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Figure 3: Broad coverage to non-self is maintained during the development of a self-tolerance repertoire. (A) The mean (±standard deviation) total T cell response to self (blue) or non-self (green) pMHC profiles over time with N = 2,000 and M = 200. (B) After 30,000 iterations of the update algorithm with parameters as in (A), the distribution of total T cell response to self (blue) and non-self (green) pMHC profiles. (C) The ability of the repertoire to successfully mount an immune response to non-self pMHC profiles, measured as the average total response to a non-self profile divided by the average total response to a self profile, over time. The number of T cell clonotypes in a simulation is indicated by color, with the number of self profiles simulated ranging between 100 and 800. (D) The relationship between number of T cell clonotypes and the average total response to a non-self profile divided by the average total response to a self profile after 30,000 iterations of the update algorithm. (E) The proportion of non-self profiles that have a total T cell response greater than the mean response toward self profiles over time. The number of T cell clonotypes is indicated by color. (F) The relationship between the number of T cell clonotypes and the proportion of non-self profiles having a stronger total T cell response than the mean response to self profiles after 30,000 cycles of the update algorithm. Other model parameters for all panels are: self-response threshold τ = 1, growth rate ν = ln 2 δt–1, learning rate η = 0.002001 δt–1 and proportion of non-zero affinities γ = 0.01.

Mentions: A successful T cell population needs to be able to control immune response to self but at the same time must provide broad coverage against a range of unknown non-self antigens that the individual might encounter. The mean total potential T cell response to self and non-self profiles (±standard deviation) across iterations is shown for one set of simulation parameters in Figure 3A. This shows that the response to self is well controlled at the allowed threshold τ. By contrast, the average response to non-self pMHC profiles becomes higher as the model shapes the repertoire. However, the non-self responses become very heterogeneous. After 30,000 iterations, the response to all self profiles is at or near the allowed threshold while the majority of non-self profiles result in more T cell binding, and therefore a larger potential T cell response (Figure 3B). However, there are also a number of non-self profiles that create a lower response than that of self profiles. These presumably represent “holes” in the repertoire coverage.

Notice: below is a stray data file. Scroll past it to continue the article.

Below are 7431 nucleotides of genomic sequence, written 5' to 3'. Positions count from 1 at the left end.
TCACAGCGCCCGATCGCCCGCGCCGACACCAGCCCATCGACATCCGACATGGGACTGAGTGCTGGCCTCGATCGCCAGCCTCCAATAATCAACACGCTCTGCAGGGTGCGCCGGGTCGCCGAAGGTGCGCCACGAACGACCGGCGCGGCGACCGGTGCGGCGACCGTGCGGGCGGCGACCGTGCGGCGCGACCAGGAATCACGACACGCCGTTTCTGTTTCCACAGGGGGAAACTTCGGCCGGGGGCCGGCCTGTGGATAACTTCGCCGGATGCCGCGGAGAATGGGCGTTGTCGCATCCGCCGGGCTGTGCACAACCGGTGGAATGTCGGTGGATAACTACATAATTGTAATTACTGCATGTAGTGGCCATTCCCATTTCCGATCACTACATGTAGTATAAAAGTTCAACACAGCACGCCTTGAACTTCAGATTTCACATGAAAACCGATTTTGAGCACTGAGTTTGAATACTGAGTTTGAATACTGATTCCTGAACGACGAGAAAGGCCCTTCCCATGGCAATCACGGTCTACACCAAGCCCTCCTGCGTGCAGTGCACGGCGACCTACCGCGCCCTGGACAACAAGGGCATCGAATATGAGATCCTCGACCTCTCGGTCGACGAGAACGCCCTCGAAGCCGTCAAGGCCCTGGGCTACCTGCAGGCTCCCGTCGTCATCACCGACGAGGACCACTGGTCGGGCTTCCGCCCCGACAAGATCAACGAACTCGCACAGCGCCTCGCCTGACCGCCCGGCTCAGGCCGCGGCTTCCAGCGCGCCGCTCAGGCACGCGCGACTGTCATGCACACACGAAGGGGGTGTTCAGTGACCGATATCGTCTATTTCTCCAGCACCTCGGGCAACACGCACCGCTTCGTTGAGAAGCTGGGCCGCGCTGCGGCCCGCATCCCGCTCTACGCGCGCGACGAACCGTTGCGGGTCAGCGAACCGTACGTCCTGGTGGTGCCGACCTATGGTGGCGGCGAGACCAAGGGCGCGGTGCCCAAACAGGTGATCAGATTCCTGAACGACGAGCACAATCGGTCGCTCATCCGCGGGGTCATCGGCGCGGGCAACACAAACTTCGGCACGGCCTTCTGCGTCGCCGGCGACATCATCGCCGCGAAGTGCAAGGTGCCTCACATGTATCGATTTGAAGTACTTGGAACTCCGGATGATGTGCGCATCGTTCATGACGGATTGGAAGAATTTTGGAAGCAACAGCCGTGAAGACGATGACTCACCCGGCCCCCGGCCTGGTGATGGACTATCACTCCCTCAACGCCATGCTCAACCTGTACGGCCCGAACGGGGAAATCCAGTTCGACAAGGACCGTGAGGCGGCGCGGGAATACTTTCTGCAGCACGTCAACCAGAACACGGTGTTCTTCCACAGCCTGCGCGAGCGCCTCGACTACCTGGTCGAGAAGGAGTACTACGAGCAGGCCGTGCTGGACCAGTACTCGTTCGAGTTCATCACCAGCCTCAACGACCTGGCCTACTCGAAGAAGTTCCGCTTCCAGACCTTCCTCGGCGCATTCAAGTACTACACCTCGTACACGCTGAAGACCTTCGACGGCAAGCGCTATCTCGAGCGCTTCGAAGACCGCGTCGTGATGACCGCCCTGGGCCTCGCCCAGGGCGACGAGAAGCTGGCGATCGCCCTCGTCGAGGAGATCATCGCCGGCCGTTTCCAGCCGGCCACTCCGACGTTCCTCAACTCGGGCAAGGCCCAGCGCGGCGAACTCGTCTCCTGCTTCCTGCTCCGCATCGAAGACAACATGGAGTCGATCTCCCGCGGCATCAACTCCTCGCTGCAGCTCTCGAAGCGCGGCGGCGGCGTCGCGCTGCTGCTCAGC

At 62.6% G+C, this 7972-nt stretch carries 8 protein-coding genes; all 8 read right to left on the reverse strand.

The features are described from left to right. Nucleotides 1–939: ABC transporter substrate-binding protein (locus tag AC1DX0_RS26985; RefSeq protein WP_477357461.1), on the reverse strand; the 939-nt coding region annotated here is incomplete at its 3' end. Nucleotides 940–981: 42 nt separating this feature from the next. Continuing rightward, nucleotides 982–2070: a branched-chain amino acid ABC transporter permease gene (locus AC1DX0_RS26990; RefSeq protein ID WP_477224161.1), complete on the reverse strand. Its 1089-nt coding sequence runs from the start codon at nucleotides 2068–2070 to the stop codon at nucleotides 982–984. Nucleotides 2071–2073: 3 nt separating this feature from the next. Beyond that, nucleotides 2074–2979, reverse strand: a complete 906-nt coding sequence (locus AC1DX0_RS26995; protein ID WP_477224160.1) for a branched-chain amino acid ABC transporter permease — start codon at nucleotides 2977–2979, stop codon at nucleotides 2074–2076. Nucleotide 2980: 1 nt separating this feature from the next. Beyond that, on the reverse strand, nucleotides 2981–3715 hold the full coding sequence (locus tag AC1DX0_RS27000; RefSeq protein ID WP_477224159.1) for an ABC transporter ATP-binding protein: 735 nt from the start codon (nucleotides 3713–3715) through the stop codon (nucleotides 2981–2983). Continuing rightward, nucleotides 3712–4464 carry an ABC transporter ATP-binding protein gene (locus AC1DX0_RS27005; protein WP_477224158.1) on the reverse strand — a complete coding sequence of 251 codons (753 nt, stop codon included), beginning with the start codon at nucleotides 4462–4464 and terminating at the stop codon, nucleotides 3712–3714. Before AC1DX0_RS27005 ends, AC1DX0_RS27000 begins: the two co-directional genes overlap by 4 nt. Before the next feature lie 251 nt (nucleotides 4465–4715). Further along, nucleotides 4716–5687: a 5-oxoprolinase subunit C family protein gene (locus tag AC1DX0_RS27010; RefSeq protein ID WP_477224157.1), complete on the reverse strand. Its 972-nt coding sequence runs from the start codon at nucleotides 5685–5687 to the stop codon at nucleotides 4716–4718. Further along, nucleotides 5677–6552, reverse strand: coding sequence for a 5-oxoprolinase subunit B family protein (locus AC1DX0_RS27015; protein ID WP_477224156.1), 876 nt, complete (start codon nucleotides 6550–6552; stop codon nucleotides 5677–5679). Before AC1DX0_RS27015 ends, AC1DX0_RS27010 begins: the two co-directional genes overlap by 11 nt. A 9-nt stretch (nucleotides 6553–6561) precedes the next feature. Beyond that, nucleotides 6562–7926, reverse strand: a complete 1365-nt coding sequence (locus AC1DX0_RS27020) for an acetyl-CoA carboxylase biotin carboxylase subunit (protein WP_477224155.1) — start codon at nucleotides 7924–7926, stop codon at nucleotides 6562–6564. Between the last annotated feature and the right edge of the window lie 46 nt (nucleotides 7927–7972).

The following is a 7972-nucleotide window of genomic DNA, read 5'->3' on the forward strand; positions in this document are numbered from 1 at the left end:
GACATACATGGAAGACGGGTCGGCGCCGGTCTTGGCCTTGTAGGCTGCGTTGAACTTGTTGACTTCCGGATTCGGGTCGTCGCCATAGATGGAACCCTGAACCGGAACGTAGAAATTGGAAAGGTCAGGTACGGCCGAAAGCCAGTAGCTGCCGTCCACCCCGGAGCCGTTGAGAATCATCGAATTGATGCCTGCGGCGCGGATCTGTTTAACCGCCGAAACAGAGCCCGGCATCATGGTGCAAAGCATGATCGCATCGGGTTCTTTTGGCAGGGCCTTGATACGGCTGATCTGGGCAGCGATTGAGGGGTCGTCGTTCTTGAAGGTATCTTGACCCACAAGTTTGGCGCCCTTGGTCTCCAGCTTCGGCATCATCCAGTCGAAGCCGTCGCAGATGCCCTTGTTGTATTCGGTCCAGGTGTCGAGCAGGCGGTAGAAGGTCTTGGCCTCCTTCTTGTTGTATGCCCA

Immune Tolerance Maintained by Cooperative Interactions between T Cells and Antigen Presenting Cells Shapes a Diverse TCR Repertoire.

Best K, Chain B, Watkins C - Front Immunol (2015)

Broad coverage to non-self is maintained during the development of a self-tolerance repertoire. (A) The mean (±standard deviation) total T cell response to self (blue) or non-self (green) pMHC profiles over time with N = 2,000 and M = 200. (B) After 30,000 iterations of the update algorithm with parameters as in (A), the distribution of total T cell response to self (blue) and non-self (green) pMHC profiles. (C) The ability of the repertoire to successfully mount an immune response to non-self pMHC profiles, measured as the average total response to a non-self profile divided by the average total response to a self profile, over time. The number of T cell clonotypes in a simulation is indicated by color, with the number of self profiles simulated ranging between 100 and 800. (D) The relationship between number of T cell clonotypes and the average total response to a non-self profile divided by the average total response to a self profile after 30,000 iterations of the update algorithm. (E) The proportion of non-self profiles that have a total T cell response greater than the mean response toward self profiles over time. The number of T cell clonotypes is indicated by color. (F) The relationship between the number of T cell clonotypes and the proportion of non-self profiles having a stronger total T cell response than the mean response to self profiles after 30,000 cycles of the update algorithm. Other model parameters for all panels are: self-response threshold τ = 1, growth rate ν = ln 2 δt–1, learning rate η = 0.002001 δt–1 and proportion of non-zero affinities γ = 0.01.
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Related In: Results  -  Collection